Are you a Reading First School? If so that is why you have to limit your math/content area centers. This is my second year teaching with literacy workstations. I LOVE IT!!!!! I have a 30 minute whole group lesson with a read aloud or a poem. We also do work work on the target phonics skills at this time. Then we do three 20 minute workstation rotations. I meet with my small groups to work on comprehension or fluency skills. The workstations groups are heterogeneous, so that my struggling students have good role models. I usually have 8 or 9 workstations each week. They are:
    **Listening Station- I have a tape with the story for each group. These are color coded. I also offer 2 or 3 other trade books/tapes that are seasonal or content area connected. The students complete a listening station log for the story by drawing a favorite part of the story and rating the story. The log is placed in the Workstation folder to be checked on Friday.
    ** Buddy Reading- partners either read chorally, take turns by sentences/pages or they read the story to each other. I also offer whisper phones at this station to help control the volume level. 2-3 copies of several books are available each week. These are the phonics readers that came with our reading series.
    ** Computer- students work on a specific program
    ** Writing- a writing prompt is given. Each students writes in his/her workstation journal and then reads whet he/she wrote at reflection time at the end of workstation time.
    ** ABC word study- specific phonics skills are reviewed. Word sorts, initial consonant sort vocabulary word, etc.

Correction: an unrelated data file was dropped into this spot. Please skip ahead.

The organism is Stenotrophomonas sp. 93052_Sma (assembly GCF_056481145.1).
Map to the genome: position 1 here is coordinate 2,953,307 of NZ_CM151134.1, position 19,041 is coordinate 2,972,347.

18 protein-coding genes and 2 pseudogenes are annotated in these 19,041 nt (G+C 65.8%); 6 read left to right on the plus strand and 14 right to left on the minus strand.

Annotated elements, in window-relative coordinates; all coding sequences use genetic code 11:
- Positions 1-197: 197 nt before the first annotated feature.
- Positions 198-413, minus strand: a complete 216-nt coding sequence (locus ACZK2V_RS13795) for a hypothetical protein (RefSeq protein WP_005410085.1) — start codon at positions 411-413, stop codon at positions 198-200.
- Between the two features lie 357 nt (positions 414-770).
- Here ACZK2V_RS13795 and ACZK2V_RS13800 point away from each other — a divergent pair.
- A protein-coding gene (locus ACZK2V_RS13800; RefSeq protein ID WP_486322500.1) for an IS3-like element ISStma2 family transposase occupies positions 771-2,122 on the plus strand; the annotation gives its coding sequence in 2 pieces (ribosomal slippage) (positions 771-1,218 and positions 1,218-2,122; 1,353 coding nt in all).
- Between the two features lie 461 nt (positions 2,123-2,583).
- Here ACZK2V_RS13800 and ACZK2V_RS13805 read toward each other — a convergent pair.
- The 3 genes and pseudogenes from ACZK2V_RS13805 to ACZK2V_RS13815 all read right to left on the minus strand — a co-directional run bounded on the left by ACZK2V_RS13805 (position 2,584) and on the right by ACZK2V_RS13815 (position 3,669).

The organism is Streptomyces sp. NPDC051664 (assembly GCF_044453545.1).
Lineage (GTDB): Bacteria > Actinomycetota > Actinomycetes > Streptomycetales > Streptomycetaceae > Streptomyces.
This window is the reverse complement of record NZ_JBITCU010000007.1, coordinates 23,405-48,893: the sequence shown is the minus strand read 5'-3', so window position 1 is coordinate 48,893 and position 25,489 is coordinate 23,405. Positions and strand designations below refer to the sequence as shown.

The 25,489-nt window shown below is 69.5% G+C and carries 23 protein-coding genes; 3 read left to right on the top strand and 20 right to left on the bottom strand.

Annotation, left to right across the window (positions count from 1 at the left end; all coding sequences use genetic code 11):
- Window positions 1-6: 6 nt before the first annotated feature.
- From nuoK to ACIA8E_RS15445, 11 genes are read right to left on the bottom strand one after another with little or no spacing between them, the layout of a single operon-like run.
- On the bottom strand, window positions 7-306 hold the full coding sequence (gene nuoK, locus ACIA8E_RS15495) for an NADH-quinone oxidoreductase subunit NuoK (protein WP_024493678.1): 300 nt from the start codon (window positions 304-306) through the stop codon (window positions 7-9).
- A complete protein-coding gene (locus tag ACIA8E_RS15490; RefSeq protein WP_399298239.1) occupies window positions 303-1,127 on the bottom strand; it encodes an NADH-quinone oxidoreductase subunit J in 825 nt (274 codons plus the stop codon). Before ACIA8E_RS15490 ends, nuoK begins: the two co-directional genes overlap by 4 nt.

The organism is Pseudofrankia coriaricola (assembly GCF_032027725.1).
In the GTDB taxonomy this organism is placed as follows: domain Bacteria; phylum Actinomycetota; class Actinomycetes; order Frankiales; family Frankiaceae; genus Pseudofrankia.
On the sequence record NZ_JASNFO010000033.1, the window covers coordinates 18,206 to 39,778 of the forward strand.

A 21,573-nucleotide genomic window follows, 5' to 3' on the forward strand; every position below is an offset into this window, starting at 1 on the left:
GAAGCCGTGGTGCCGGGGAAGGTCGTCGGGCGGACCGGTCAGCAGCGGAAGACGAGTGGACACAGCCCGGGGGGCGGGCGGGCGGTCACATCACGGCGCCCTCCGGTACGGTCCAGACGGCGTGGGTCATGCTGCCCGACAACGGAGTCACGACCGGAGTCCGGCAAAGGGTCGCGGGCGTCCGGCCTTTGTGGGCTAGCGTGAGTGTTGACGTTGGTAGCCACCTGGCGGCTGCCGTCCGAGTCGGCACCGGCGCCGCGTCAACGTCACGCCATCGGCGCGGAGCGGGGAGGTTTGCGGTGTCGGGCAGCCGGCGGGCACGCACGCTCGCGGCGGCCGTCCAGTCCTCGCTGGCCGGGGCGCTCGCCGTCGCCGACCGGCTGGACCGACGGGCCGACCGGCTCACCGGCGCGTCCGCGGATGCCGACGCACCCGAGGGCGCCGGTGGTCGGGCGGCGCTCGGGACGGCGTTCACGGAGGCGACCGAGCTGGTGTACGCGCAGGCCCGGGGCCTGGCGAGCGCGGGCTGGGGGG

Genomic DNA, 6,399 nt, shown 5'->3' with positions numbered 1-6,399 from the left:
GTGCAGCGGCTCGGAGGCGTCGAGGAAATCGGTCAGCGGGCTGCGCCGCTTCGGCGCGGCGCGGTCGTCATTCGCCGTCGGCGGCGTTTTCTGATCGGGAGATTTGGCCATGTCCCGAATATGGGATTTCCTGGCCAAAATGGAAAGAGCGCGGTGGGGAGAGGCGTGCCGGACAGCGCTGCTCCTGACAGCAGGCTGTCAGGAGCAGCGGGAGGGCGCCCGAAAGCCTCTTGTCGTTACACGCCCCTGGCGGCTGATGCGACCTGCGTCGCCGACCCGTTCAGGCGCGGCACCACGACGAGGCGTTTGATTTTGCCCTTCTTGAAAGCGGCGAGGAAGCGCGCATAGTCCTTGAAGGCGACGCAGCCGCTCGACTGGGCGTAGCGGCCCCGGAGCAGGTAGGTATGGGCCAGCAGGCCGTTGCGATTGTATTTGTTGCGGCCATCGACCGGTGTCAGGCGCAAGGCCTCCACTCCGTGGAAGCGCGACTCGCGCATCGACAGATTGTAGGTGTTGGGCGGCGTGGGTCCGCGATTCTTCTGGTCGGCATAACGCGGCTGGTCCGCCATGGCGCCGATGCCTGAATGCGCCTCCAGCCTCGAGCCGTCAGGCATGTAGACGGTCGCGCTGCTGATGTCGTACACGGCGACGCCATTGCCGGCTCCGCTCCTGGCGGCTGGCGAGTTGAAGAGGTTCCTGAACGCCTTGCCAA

** Puzzles and games- phonics games that came with out reading series. Each story has 2 or 3 games. I also make memory games or other games that work on the target skills.
    ** Library- A tub of specific books placed near the beanbags. I use content area and/or seasonal books as well as the series recommended books.
    ** Fluency- Students read a familiar passage to a friend while being times with a small 1 minute sand timer. Results are recorded on a log from the ws folder. Students may also record themselves reading a familiar passage. Each child has a 10 minute cassette. They can record over themselves.
    ** Read the room- students have specific sounds/letter to look for when reading the room. They record replies on a form and place it in their ws folder. I use clipboards and plastic sunglasses with the lenses out to make it more fun.
    **Poetry- Each poem we read is copied for each student so they have a folder full of poems. These are read chorally or by taking turns. I also have each poem enlarged on a chart. They can use pointers to track the print. Another job at this station is to highlight target sounds in the poem with highlighter tape or wikki stiks. This is one of the favorite stations.
    ** Drama- Puppets and feltboards are used to retell stories. Students can also make up new endings for stories. Sometimes I have materials that can be used to make puppets.(This is not used often because there is not enough reading with this task)